Tuesday, December 3, 2013

Why You Shouldn't Ask About a Bidder's Qualifications...with the Bid

Most public agencies awarding a public works construction project are required to award to the bidder with the lowest responsive bid.  This is the traditional model of low bid also known as "Design-Bid-Build." 

Is the bidder responsible?  But the low bidder may not necessarily be a responsible bidder.  See my previous blog on the subject.  To assess whether a bidder is a responsible bidder, the bidder should meet specific, relevant, and objective criteria established in the bid documents.

4 reasons to not ask for qualifications with the bid:  There are four main reasons why public agencies should not request documentation of a bidder's qualifications, or how they meet responsibility criteria, with the bid.  Instead, this information should be requested from the low bidder after bids have been opened.

  • Non-responsive bids:  By asking for bidder qualifications with the bid, there is a risk that a bidder (perhaps the low bidder) may fail to provide some or all of the information required.  If the information must be submitted as part of the bidding process, the lack of submitting this information would render the bid non-responsive.  Non-responsive bids may result in protests, delays, and higher project costs.
  • Burden to bidders:  Asking for bidder qualification documentation with the bid requires all bidders to submit this documentation, which often takes time for bidders to pull together.  The best practice is to request this information only from the low bidder (or if there are schedule concerns from maybe one or two other bidders), which means it would be submitted after the bid submittal deadline.
  • Focusing on bid price:  If you ask for bidder qualification information to be submitted with the bid, this takes away valuable time from bidders to focus on preparing the most competitive bid price.  The process of developing a bid is often a last minute process.  Bidders wait until minutes before the deadline to obtain subcontractor and supplier bids who are delaying the submission of their prices in order to avoid having bidders "shop" their bid prices for a better deal with another subcontractor.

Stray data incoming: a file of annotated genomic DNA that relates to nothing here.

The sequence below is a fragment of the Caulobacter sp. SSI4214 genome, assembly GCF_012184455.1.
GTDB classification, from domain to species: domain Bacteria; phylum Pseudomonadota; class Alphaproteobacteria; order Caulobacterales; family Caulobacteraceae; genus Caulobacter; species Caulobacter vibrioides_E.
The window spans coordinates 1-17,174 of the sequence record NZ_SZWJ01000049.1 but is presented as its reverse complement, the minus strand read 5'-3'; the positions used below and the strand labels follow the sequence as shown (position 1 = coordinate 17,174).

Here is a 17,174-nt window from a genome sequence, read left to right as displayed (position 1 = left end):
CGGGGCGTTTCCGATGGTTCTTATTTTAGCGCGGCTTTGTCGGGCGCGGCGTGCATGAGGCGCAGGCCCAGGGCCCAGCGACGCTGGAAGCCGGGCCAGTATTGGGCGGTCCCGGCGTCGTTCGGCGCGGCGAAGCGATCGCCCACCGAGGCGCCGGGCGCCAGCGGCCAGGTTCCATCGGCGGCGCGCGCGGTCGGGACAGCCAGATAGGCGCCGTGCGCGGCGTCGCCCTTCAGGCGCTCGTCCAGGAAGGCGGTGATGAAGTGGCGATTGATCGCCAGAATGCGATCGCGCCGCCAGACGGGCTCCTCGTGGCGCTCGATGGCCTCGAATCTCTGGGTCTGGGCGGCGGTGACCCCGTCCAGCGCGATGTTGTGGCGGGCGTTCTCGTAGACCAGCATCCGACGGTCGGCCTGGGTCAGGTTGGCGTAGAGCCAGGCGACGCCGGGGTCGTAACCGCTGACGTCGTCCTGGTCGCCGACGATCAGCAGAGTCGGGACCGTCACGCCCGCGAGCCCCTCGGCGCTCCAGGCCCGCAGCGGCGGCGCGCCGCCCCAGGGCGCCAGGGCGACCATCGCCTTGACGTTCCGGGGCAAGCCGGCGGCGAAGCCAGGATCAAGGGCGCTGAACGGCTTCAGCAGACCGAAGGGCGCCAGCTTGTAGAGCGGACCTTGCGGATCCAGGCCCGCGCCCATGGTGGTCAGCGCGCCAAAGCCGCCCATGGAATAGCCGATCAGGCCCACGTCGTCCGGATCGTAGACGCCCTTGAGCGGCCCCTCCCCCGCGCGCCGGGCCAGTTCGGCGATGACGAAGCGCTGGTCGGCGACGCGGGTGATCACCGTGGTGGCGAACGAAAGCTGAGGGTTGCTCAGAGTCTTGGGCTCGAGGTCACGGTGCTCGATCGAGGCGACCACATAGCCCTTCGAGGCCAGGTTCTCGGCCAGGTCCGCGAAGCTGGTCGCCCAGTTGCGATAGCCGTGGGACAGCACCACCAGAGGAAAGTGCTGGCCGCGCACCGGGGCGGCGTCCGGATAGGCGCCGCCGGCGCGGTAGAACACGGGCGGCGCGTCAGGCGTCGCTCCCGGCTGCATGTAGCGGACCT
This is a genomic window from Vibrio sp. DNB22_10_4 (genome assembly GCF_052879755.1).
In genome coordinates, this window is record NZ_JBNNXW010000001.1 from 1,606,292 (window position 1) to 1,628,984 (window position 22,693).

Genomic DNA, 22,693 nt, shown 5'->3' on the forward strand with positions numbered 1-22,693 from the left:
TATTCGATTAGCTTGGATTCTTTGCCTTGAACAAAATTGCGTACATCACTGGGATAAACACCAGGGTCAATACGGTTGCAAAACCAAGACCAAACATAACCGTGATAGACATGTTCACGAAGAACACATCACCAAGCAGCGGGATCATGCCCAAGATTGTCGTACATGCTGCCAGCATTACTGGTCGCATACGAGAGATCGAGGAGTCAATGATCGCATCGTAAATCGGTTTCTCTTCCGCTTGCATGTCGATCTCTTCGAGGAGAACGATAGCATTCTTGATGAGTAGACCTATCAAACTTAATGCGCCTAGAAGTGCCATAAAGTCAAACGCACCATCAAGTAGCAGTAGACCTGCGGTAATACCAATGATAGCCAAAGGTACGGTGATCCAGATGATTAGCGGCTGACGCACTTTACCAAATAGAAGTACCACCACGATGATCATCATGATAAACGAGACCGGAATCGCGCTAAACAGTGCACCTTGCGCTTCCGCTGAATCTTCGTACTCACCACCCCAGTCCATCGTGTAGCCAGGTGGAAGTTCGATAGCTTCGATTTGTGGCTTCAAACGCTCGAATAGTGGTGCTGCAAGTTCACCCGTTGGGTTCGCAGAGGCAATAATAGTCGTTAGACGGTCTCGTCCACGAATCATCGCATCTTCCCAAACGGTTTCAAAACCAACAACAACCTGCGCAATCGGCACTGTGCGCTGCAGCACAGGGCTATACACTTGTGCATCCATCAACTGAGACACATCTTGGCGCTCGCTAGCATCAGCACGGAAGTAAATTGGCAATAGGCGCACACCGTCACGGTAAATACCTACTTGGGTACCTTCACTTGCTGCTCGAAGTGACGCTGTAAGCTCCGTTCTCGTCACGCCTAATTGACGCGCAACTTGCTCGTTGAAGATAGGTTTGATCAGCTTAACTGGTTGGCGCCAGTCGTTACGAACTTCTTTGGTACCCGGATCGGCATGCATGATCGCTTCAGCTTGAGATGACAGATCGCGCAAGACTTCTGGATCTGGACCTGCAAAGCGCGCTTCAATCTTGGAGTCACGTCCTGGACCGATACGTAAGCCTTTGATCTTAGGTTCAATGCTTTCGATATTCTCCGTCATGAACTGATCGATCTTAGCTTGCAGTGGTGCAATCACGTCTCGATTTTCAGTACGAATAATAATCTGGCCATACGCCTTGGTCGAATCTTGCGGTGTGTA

• Limited number of bidders:  As bidders evaluate what projects to bid on, they will often make the decision to bid on projects that have fewer bidding requirements.  Bidders have limited time and staffing to prepare bids and requiring too much information to be submitted with the bid may reduce the number of bidders who submit bids (which may result in higher prices).
State laws vary:  Individual states have different laws and requirements about bidder responsibility.  In Washington state, public agencies may develop and use Supplemental Bidder Responsibility Criteria in assessing whether the low bidder is responsible.  RCW 39.04.350 describes the process and the Suggested Guidelines for Bidder Responsibility of the Capital Projects Advisory Review Board (CPARB) provides helpful suggestions and tools regarding bidder responsibility.

Summary:  It is important to obtain qualified contractors on public works construction projects, and this can  be accomplished through evaluating the responsibility or qualifications of the low bidder.  By keeping the bidding process as uncomplicated as possible, public agencies reduce the risk of non-responsive bids, avoid burdening all bidders with requirements, allow bidders to focus on developing competitive prices, and limit the risk of reduced numbers of bidders who opt to bid on less complicated projects.

Mike Purdy's Public Contracting Blog
© 2013 by Michael E. Purdy Associates, LLC

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